October General Manager's Blog
Each month, I report to the board on how we are progressing on our long-term goals, which we call our Ends. These Ends reflect our aspirations—what we want to accomplish—and they are what makes us different from a regular grocery store. We publish these reports as a blog to keep our member-owners up to date on what we are doing. This spring, the board finished reviewing and revising our Ends with the help and suggestions of our staff and our members.
The reports are organized by our five Ends, although not all are discussed in every report. Our refreshed Ends say that, as a result of all we do—
- Our community is well-served by a strong cooperative grocery store, integral to the lives of our customers, our farmers, and our producers.
- Our community has a resilient local and regional food economy, supported by our Co-op and our community partners.
- Our staff and board have the knowledge, skills, and passion to make our cooperative thrive.
- Our members and customers are proud to shop at a local cooperative grocery that is working to reduce its impact on the environment.
- Our community is informed, engaged, and empowered to join us in making a difference.
October 2018 GM Report
September was Emergency Preparedness Month both at the Co-op and throughout the country. This year we updated our materials to help users be prepared for any emergency, and we ran our annual special order program, which allows our members to stock up on pantry basics—not just for an emergency but for every day. Final numbers are not in, but the special orders kept staff pretty busy throughout the month. Overall sales for the month (not just EP) remained fairly flat compared to last year, not surprising with the disruptions caused by the expansion work.
New shelving, sinks, and small equipment all began arriving this month. We are renting a “Box”—basically a shipping container—to hold everything, located behind the facilities shop. In a great expression of team work, staff and the general contractor are working together to get all the new equipment relocated and stashed safely away, to be ready when needed.
Work on updating our shelf signs has begun, and some signage debuted in October. These new signs should be cleaner, simpler, and easier to produce as well as read and locate.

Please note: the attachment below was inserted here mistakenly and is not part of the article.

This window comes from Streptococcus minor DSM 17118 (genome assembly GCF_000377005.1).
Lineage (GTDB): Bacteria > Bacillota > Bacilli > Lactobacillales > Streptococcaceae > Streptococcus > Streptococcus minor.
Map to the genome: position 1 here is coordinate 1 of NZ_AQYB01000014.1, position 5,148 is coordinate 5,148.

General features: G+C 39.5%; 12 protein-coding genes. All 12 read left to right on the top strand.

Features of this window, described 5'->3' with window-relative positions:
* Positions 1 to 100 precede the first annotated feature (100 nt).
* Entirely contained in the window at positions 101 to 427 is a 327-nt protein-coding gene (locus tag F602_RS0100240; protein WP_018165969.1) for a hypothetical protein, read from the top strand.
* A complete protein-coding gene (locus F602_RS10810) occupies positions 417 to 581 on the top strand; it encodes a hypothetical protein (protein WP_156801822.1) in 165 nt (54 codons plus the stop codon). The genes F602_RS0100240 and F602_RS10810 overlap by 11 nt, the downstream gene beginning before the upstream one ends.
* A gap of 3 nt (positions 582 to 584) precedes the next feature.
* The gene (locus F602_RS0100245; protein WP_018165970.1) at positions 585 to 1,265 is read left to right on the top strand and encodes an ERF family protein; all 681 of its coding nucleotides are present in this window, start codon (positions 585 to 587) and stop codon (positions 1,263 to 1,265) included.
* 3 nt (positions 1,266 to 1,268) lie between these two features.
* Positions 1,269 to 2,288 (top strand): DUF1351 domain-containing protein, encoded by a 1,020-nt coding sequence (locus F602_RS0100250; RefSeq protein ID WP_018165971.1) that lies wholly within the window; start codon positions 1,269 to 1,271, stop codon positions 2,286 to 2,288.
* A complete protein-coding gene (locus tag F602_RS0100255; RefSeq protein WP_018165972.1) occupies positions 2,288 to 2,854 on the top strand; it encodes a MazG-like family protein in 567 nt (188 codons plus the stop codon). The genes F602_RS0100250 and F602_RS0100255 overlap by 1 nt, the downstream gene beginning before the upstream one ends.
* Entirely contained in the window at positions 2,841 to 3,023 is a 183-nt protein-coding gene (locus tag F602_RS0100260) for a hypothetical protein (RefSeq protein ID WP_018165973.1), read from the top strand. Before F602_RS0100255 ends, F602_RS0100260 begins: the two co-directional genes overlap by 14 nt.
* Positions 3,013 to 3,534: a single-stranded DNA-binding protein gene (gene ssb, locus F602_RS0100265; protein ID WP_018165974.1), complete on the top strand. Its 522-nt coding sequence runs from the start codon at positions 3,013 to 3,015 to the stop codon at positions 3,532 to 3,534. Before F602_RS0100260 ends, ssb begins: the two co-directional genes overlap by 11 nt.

Food System Development
In the previous month, we brought in 20 new local or regional items. Half of those items were new beers or wines, two from PT Vineyards. For anyone looking for gluten free, we brought in the entire line of Olivia gluten-free breads and bread crumbs, which are made in Everett. We will be bringing in gluten-free stuffing for the holidays. Oh, yes, we have gluten-free Olivia pies as well.
Our local blueberry season this year was a bit shorter than 2017. We sold just under 2.5 tons of fresh Finnriver blueberries in 2018, but were unsuccessful in our attempts to get later-season berries from either Hunter’s Moon Farm on Whidbey Island or Dungeness Meadow Farm in Sequim.
At the quarterly LandWorks meeting in September, we decided our project for 4th quarter of 2018 would be to plan a sustainable forestry summit/symposium for 2019.
We submitted out 2017 Sustainability Report to the Sustainable Food Trade Association (SFTA) in September. A complete copy is included with the Global End A4 report in this October’s board packet and a consumer-facing version will be published this fall. Our 2017 goal for organically grown food was to exceed $6.5 million in sales—which we achieved—and in 2018 we are pushing for $7 million, specifically by increasing our organic bulk sales to 70% of that department’s total.
In our ongoing preparation for changes in our IT department, we invited an NCG (National Cooperative Grocer) staff person to come conduct a mini-audit of our five critical areas: security, Point of Sale system (cash registers), server maintenance, cloud maintenance, and telecommunications. We expect a full report by the end of October, but early indications are that we are on solid ground thanks to our IT staff.
At their last meeting, the Product Research Committee looked at the ingredients of “natural” baby wipes and dish soaps, in order to help answer customer questions.
Our marketing team was super hard at work in September. Probably their biggest project was finalizing our new look and feel, which includes fonts, colors, images and designs. Staff and board members had an opportunity to be involved along the way, as we worked on finding the right pieces for a look that both fits our Co-op and is easy to use. We’re pretty sure we nailed it, and members will start seeing those attributes in October, both on our recently revamped web site (another BIG project) as well as all our grocery totes, cups, aprons, shopping baskets, and signs throughout the store. Phew!
Kenna S. Eaton - General Manager